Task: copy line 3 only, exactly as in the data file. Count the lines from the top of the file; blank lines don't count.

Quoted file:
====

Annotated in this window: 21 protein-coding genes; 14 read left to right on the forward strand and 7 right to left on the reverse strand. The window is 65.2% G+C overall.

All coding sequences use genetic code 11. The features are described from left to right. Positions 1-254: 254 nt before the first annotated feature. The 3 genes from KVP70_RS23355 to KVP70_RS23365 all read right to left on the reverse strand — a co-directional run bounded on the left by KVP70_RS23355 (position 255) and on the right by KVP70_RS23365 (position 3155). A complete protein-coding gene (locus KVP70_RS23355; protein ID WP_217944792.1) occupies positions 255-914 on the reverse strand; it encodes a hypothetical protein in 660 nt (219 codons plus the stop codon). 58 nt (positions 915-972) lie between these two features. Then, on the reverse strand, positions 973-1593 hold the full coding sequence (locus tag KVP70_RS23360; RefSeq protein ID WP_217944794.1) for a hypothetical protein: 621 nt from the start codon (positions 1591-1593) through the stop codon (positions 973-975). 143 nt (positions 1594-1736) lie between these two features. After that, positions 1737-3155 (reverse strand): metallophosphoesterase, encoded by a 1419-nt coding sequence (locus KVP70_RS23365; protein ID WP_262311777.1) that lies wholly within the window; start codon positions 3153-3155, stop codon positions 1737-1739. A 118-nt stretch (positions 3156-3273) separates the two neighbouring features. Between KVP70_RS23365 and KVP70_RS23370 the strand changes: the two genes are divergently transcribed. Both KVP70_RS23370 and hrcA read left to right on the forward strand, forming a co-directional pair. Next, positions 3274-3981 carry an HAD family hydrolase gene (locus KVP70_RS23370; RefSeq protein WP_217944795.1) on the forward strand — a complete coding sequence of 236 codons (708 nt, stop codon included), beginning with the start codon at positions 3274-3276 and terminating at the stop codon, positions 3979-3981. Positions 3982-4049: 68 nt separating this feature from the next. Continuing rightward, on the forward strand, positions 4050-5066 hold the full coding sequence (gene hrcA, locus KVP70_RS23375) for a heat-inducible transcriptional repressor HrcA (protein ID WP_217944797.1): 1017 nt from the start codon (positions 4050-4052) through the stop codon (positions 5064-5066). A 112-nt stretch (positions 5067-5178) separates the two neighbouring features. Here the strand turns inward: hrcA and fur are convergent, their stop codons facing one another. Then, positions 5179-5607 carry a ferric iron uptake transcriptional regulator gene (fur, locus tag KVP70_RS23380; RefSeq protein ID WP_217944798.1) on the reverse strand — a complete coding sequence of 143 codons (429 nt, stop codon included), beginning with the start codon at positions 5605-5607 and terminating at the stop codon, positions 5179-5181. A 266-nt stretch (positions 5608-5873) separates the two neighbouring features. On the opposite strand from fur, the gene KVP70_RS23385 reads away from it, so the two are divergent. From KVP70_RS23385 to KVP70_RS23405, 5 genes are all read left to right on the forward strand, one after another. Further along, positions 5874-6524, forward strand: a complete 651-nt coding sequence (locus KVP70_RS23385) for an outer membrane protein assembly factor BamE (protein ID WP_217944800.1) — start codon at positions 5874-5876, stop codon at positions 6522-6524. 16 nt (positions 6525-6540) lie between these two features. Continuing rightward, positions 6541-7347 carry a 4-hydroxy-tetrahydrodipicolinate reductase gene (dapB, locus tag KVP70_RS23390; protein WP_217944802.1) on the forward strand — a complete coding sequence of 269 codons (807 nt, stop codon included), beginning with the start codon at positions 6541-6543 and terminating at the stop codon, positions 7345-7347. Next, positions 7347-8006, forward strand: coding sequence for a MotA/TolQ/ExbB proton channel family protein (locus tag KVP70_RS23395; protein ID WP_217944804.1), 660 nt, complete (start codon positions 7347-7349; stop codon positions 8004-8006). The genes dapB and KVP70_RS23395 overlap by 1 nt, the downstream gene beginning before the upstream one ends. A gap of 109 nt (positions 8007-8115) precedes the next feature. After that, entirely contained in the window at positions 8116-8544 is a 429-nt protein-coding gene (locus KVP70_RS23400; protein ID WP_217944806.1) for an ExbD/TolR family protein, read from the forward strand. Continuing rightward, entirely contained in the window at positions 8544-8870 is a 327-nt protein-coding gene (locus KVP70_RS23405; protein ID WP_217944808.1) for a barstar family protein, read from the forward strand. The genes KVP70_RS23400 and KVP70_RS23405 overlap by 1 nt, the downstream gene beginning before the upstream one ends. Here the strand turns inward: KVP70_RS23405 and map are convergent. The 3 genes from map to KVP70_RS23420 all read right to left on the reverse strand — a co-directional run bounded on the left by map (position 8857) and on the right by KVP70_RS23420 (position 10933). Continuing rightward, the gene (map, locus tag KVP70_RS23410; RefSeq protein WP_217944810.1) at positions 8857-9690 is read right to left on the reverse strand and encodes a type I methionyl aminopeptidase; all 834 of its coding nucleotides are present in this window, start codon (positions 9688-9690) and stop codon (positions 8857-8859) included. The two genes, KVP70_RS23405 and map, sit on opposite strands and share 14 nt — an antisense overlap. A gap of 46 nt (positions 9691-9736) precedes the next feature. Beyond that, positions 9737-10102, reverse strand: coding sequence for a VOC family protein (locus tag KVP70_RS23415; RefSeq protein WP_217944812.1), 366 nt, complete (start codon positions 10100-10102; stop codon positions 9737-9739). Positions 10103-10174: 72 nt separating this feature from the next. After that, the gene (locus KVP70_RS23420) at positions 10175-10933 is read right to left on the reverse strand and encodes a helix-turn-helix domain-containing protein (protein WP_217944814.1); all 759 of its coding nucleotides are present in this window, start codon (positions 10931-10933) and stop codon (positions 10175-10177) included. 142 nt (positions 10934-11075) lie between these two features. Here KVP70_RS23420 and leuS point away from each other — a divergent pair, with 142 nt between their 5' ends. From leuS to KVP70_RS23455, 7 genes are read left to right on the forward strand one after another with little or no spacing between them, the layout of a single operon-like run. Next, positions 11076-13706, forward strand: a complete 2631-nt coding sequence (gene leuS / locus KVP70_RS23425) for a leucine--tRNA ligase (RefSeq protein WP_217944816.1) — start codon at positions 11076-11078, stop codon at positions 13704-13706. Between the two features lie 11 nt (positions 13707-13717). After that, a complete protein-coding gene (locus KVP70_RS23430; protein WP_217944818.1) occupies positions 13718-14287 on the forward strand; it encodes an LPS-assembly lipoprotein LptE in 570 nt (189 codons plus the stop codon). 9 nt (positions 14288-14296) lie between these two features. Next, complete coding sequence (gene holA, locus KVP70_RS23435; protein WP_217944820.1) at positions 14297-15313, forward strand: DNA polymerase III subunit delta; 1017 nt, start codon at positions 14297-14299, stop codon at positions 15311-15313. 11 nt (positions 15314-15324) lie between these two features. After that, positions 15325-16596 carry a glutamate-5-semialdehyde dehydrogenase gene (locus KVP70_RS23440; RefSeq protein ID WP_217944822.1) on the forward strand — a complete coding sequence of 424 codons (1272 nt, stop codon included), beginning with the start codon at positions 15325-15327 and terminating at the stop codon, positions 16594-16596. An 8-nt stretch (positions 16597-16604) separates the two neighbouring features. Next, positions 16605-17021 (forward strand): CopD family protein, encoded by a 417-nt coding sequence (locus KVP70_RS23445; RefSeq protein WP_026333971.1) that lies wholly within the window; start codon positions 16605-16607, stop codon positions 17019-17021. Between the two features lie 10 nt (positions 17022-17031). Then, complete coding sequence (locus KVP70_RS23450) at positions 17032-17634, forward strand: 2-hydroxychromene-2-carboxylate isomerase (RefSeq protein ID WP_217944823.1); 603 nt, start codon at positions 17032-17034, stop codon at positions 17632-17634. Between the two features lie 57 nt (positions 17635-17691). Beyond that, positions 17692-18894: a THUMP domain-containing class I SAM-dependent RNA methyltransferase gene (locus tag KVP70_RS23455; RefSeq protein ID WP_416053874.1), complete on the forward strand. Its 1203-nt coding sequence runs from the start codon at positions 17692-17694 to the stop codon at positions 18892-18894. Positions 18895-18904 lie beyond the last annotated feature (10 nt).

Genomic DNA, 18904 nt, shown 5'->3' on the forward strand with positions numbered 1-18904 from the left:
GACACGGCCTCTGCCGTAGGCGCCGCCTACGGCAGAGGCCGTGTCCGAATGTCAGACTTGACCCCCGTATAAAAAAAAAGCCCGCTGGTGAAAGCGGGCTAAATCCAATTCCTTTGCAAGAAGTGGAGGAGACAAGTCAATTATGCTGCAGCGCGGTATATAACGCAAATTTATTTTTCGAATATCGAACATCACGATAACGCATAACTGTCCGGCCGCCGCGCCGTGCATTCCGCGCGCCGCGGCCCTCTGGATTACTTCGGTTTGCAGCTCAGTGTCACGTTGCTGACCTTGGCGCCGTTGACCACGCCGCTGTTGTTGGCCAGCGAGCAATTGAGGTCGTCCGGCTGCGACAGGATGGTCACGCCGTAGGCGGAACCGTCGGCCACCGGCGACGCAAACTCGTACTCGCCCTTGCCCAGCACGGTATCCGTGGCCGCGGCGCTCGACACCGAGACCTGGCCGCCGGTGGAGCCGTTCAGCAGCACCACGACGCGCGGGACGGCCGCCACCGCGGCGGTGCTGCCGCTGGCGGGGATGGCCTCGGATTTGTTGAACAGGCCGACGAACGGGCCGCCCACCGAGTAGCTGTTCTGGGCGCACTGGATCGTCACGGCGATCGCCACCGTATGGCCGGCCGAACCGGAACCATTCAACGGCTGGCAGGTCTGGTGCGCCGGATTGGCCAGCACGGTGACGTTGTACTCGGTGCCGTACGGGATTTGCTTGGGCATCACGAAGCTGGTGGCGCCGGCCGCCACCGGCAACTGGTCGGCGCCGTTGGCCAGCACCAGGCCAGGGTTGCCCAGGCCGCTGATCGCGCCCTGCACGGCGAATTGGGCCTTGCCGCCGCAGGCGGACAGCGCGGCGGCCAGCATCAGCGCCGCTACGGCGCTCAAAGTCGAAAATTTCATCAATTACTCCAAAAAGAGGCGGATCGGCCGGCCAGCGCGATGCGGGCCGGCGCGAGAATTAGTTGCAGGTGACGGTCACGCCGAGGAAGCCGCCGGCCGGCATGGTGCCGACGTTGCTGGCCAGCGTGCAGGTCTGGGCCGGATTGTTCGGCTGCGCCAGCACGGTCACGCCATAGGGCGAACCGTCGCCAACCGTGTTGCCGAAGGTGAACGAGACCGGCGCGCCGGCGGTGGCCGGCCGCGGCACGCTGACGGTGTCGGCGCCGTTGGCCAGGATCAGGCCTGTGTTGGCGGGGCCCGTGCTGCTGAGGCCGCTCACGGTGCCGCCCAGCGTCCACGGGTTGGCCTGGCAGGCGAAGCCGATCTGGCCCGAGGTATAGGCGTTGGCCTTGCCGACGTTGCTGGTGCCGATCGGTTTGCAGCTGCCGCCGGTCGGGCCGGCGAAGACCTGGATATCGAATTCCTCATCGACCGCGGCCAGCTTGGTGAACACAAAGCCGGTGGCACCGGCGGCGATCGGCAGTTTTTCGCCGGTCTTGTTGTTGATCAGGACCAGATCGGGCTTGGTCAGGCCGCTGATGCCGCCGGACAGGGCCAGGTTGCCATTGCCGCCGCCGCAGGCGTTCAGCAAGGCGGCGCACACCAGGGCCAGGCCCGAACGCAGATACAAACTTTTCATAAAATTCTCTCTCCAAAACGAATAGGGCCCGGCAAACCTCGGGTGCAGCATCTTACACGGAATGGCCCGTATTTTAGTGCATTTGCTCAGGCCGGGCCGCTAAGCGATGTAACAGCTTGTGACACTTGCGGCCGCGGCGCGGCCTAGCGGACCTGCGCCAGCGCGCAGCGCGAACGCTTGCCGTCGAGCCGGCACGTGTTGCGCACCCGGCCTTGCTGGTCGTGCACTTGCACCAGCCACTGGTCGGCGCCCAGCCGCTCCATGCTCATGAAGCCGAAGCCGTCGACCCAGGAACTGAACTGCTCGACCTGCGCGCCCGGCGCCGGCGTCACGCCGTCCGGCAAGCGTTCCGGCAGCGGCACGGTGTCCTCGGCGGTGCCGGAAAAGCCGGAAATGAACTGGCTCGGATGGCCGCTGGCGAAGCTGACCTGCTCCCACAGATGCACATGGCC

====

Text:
Genomic DNA, 18904 nt, shown 5'->3' on the forward strand with positions numbered 1-18904 from the left: